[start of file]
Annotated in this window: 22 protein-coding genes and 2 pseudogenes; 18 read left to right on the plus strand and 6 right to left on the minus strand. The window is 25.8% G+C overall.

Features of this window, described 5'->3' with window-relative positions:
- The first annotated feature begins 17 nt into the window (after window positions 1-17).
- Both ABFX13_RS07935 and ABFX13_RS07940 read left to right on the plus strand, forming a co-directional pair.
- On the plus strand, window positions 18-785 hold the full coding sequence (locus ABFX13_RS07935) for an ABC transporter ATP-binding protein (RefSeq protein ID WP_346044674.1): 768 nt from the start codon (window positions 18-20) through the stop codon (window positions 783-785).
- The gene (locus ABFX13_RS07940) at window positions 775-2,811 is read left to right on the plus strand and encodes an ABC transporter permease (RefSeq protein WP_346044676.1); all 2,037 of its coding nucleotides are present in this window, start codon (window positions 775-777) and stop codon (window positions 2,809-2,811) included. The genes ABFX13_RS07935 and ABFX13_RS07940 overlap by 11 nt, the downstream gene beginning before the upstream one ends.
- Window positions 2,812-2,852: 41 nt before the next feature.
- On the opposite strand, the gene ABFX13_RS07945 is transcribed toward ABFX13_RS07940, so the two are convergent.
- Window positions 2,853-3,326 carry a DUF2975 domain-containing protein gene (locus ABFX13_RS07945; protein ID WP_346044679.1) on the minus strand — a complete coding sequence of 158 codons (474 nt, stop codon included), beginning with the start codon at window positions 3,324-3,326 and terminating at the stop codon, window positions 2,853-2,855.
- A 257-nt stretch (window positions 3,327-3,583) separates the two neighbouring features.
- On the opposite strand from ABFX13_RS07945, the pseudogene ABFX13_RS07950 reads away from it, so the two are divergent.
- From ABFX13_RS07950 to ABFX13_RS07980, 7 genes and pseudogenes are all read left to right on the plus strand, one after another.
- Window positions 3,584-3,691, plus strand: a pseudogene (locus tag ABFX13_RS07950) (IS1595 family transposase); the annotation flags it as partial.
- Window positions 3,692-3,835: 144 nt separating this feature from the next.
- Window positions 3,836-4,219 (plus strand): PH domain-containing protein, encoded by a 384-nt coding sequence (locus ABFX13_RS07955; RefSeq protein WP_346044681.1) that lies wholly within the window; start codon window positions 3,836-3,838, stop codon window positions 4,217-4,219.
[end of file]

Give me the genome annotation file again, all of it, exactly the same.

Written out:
Annotated in this window: 22 protein-coding genes and 2 pseudogenes; 18 read left to right on the plus strand and 6 right to left on the minus strand. The window is 25.8% G+C overall.

Features of this window, described 5'->3' with window-relative positions:
- The first annotated feature begins 17 nt into the window (after window positions 1-17).
- Both ABFX13_RS07935 and ABFX13_RS07940 read left to right on the plus strand, forming a co-directional pair.
- On the plus strand, window positions 18-785 hold the full coding sequence (locus ABFX13_RS07935) for an ABC transporter ATP-binding protein (RefSeq protein ID WP_346044674.1): 768 nt from the start codon (window positions 18-20) through the stop codon (window positions 783-785).
- The gene (locus ABFX13_RS07940) at window positions 775-2,811 is read left to right on the plus strand and encodes an ABC transporter permease (RefSeq protein WP_346044676.1); all 2,037 of its coding nucleotides are present in this window, start codon (window positions 775-777) and stop codon (window positions 2,809-2,811) included. The genes ABFX13_RS07935 and ABFX13_RS07940 overlap by 11 nt, the downstream gene beginning before the upstream one ends.
- Window positions 2,812-2,852: 41 nt before the next feature.
- On the opposite strand, the gene ABFX13_RS07945 is transcribed toward ABFX13_RS07940, so the two are convergent.
- Window positions 2,853-3,326 carry a DUF2975 domain-containing protein gene (locus ABFX13_RS07945; protein ID WP_346044679.1) on the minus strand — a complete coding sequence of 158 codons (474 nt, stop codon included), beginning with the start codon at window positions 3,324-3,326 and terminating at the stop codon, window positions 2,853-2,855.
- A 257-nt stretch (window positions 3,327-3,583) separates the two neighbouring features.
- On the opposite strand from ABFX13_RS07945, the pseudogene ABFX13_RS07950 reads away from it, so the two are divergent.
- From ABFX13_RS07950 to ABFX13_RS07980, 7 genes and pseudogenes are all read left to right on the plus strand, one after another.
- Window positions 3,584-3,691, plus strand: a pseudogene (locus tag ABFX13_RS07950) (IS1595 family transposase); the annotation flags it as partial.
- Window positions 3,692-3,835: 144 nt separating this feature from the next.
- Window positions 3,836-4,219 (plus strand): PH domain-containing protein, encoded by a 384-nt coding sequence (locus ABFX13_RS07955; RefSeq protein WP_346044681.1) that lies wholly within the window; start codon window positions 3,836-3,838, stop codon window positions 4,217-4,219.